You should then use the source  command to ensure the changes to your ~/.bash_profile  file are manually reloaded:

This command only needs to be executed once. Whenever you login, open up a new terminal, etc., your .bash_profile  will will automatically be loaded and sourced for you.

Step #3: Setup Homebrew for Python 2.7 and macOS

In general, you do not want to develop against the system Python as your main interpreter. This is considered bad form. The system version of Python should (in an ideal world) serve only one purpose — support system operations.

Instead, you’ll want to install your own version of Python that is independent of the system one. Installing Python via Homebrew is dead simple:

Note: This tutorial covers how to install OpenCV 3 with Python 2.7 bindings on macOS. Next week I’ll be covering OpenCV 3 with Python 3 bindings — if you want to use Python 3 with OpenCV on macOS, please refer to next week’s blog post.

After the install command finishes we just need to run the following command to complete the Python installation:

To confirm that we are using the Homebrew version of Python rather than the system version of Python you should use the which  command:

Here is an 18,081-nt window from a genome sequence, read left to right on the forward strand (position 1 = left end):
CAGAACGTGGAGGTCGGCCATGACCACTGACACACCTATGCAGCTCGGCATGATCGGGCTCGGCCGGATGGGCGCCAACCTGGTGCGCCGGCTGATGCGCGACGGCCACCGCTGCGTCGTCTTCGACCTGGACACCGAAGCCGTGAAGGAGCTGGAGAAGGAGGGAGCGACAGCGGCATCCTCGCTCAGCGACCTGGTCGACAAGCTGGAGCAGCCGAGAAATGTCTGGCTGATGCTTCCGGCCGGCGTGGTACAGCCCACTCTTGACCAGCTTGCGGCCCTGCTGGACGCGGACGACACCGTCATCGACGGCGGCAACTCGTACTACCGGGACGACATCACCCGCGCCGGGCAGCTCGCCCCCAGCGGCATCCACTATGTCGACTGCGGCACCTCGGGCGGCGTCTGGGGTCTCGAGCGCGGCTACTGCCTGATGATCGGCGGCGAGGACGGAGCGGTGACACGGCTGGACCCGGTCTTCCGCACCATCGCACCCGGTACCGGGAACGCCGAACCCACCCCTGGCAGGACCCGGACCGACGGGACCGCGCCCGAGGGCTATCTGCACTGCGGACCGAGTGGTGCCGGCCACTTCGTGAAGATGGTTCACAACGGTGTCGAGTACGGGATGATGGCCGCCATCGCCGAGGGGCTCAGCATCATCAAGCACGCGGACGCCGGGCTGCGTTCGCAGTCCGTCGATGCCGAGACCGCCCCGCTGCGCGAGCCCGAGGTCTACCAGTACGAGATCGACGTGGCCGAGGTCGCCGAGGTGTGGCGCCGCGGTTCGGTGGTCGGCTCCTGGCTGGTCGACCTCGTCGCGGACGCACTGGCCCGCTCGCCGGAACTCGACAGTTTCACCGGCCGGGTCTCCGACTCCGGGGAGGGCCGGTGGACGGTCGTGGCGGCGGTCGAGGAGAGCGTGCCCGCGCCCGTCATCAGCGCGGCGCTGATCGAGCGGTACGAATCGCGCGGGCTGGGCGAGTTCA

Important: Be sure to inspect the output of the which  command! If you see /usr/local/bin/python  then you are correctly using the Hombrew version of Python.

However, if the output is /usr/bin/python  then you are incorrectly using the system version of Python. If this is the case then you should ensure:

  1. Homebrew installed without error.
  2. The brew install python  command completed successfully.
  3. You have properly updated your ~/.bash_profile  file and reloaded the changes using source . This basically boils down to making sure your ~/.bash_profile  looks like mine above in Figure 4.

Step #4: Install virtualenv, virtualenvwrapper, and NumPy